in a district An eyewitness told the BBC that
the group of residents repelled The Prime Minister has rejected the
idea of a swap of Boko Haram prisoners for the girls. As the
search for the girls continues, their kidnapping has thrown a global
spotlight on the issue of education in northern Nigeria and how save
students are at school. I corresponded has been talking to
students and teachers in Abuja, the capital. A secondary school in the
Nigerian capital, Abuja. It is relatively safe here. The children's
thoughts are with the kidnapped girls. I feel really terrible
because they are girls like me. No one knows how they are. God protect
them. Nigeria is a very big country and
schools like this are part of the reality also. But the mass
kidnapping in the north-east has served to highlight a vicious war
taking place between the Nigerian government and Boko Haram. But Boko
Haram have attacked targets in Abuja as well so the head of this school
says she follows the government 's security advice, maintaining a
perimeter of walls and fencing around her charges. These schools
are fenced. Now, almost all schools are fenced and they have security
added to check in and out. Both students and parents and outsiders.
The boarding school attacked in north-eastern Nigeria where the
girls were taken away would have needed more than good fencing. It is
in the middle of a war zone. Group-macro means "Western education
is a sin" and... The way it happened is that they come from nowhere and
begin to shout. Teachers are their target because they educate us. They
are the ones and they don't want that. They want Arabic education,
nothing more, nothing less. So the teachers are the target and many
number one. It has come to this, parts of Nigeria are not safe for or
their cheap -- teachers. The number of Romanians and
Bulgarians working in the UK was predicted to rise dramatically once
employment restrictions were lifted in the UK in January. In fact, the
number has fallen by 4000 since then. A reduction that the Prime
Minister has described as noted -- notable. But there are more
Bulgarians and Romanians working here than this time last year and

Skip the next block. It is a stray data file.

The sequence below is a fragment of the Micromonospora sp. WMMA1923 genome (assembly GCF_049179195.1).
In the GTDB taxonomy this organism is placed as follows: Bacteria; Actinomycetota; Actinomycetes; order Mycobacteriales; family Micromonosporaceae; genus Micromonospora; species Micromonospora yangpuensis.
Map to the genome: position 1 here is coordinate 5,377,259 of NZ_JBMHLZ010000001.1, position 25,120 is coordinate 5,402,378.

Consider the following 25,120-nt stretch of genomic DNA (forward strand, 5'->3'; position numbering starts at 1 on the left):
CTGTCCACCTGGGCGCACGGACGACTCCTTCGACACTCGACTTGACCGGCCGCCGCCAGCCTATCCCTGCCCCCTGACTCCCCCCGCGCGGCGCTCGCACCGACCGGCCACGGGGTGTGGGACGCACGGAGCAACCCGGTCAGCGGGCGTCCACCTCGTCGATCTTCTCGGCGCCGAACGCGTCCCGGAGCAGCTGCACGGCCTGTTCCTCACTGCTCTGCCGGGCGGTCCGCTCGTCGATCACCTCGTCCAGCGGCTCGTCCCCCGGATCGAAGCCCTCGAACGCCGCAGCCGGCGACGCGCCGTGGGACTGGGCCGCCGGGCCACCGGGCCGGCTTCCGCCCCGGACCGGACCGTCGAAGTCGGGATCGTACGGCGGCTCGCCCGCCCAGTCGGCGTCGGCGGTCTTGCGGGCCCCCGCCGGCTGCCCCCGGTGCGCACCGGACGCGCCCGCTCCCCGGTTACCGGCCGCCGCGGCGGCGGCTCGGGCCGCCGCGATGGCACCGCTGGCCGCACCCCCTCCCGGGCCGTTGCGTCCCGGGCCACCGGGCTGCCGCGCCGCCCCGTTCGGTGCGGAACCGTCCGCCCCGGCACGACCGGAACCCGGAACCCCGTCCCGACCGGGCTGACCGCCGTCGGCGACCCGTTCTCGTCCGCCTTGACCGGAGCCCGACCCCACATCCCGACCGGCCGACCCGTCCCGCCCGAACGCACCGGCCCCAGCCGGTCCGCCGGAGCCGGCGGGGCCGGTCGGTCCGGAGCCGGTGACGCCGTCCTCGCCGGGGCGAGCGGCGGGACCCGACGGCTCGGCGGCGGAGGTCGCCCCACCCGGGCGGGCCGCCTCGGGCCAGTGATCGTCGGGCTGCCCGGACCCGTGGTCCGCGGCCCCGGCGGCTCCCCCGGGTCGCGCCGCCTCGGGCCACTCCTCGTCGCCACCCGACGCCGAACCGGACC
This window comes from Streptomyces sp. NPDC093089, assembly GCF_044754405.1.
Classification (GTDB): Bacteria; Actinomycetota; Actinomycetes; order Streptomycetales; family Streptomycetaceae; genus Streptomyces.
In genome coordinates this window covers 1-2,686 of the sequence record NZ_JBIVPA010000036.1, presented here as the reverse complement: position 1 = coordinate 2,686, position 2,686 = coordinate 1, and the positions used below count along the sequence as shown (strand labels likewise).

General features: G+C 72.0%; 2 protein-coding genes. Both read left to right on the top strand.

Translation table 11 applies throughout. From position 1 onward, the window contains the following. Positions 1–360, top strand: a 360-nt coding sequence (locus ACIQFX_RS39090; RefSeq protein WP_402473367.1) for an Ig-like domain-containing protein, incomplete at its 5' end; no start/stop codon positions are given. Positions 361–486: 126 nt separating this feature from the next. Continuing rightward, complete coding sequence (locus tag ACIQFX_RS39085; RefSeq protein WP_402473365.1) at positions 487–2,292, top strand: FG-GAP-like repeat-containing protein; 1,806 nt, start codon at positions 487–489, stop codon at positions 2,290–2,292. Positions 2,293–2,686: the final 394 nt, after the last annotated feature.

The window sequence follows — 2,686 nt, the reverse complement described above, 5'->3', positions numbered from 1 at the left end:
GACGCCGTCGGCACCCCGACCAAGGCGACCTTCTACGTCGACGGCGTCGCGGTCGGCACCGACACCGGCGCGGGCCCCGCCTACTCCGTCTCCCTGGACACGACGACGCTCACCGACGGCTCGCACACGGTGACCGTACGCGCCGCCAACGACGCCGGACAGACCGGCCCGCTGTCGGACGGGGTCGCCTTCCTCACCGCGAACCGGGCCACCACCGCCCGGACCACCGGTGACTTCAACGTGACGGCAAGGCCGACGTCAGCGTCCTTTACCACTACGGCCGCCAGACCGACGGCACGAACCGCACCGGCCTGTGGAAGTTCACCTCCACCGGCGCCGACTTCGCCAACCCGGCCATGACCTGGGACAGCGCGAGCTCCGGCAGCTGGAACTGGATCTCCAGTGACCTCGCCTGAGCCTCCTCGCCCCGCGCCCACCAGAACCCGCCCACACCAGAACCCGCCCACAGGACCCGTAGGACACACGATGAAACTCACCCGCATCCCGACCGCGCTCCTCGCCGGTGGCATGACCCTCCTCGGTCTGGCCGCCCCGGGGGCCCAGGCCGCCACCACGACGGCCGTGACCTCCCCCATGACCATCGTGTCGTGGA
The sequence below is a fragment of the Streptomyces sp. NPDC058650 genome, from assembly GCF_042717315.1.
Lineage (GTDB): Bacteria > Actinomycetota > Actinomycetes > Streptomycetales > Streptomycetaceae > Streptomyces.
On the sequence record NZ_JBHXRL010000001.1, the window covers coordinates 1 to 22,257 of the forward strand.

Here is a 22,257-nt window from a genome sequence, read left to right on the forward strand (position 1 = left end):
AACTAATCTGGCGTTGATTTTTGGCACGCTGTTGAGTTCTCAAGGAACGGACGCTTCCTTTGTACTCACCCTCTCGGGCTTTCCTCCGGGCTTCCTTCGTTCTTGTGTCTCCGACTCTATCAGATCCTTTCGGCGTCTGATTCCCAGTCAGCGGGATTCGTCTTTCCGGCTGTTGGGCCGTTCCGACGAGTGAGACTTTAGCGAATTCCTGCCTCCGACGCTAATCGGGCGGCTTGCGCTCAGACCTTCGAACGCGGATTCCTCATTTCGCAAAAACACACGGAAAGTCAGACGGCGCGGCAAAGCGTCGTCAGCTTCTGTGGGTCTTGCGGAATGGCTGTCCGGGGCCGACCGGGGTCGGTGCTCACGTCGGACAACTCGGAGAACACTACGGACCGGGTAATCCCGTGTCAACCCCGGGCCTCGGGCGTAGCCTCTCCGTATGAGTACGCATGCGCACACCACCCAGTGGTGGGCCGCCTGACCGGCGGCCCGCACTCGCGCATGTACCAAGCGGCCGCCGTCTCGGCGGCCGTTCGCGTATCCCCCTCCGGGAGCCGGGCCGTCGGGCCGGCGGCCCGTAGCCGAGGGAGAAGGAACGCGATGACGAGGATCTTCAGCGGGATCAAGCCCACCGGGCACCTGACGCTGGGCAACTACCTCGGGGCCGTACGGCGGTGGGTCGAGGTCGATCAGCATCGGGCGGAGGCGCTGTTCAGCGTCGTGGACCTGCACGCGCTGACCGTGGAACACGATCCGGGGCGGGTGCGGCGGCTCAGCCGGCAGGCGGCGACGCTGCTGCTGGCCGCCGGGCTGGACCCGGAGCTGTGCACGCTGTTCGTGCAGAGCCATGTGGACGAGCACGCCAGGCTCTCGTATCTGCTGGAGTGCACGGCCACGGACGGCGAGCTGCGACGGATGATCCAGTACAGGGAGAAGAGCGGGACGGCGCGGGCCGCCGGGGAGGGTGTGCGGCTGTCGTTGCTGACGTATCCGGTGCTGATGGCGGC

the number of people from across the EU working in Britain has increased
overall prompting a fierce political row ahead of European elections one
week tomorrow. Do you remember the day when our
borders open to Romanians and Bulgarians? The day when Victor was
the first to arrive and was greeted by cameras and MPs. Do you remember
the warnings he would be the first of tens of thousands, perhaps more,
who would make Britain their home? Guess what. They didn't, or not yet
at least. The employment of Bulgarians and Romanians went down
in the first three months of this year. There are many working here,
140,000 the official statistics say. People like this restaurant
owner in Tottenham, but numbers fell by 4000 since the beginning of
January. I am not surprised. Who wanted to come before were already
here. One person you might expect to be surprised is Nigel Farage. If I
was able dairy and I would be packing my bags now wanting to come
to Britain. -- if I was from Bulgaria. With the control of blah
-- our borders at the centre of European elections... The figures
today should reassure people that the lifting of the transitional
controls did not result in a large influx of people. These figures are
very different from what some predicted and it shows the
importance of having a sensible debate. Not surprisingly, UKIP's
leader is having none of it. Regardless of where they come from,
the figures of people coming into this country are going up
year-on-year at a staggering pace. Where you are wrong with regard to
Bulgarians and Romanians? No. In the last few months there has been a big
increase in the number of other Europeans coming here, particularly
from Poland. How long have you been here? Eight years and my friends
seven months. Just come? So you needed to pick up the phone saying,
come on over. My mates need the work and I can get work for them here.
Why not? Ministers point out there are more jobs for Brits as well as
other Europeans and they have Nigel Farage in their sites also. He was
right to be concerned but he was wrong. What we have significantly
done is ensured that it is UK National is now getting the jobs.
But UKIP is right to say that you cannot stop the flow of people
coming from the rest of the EU and that is up. We are part of Europe.
Today's system -- statistics don't end the debate but they give it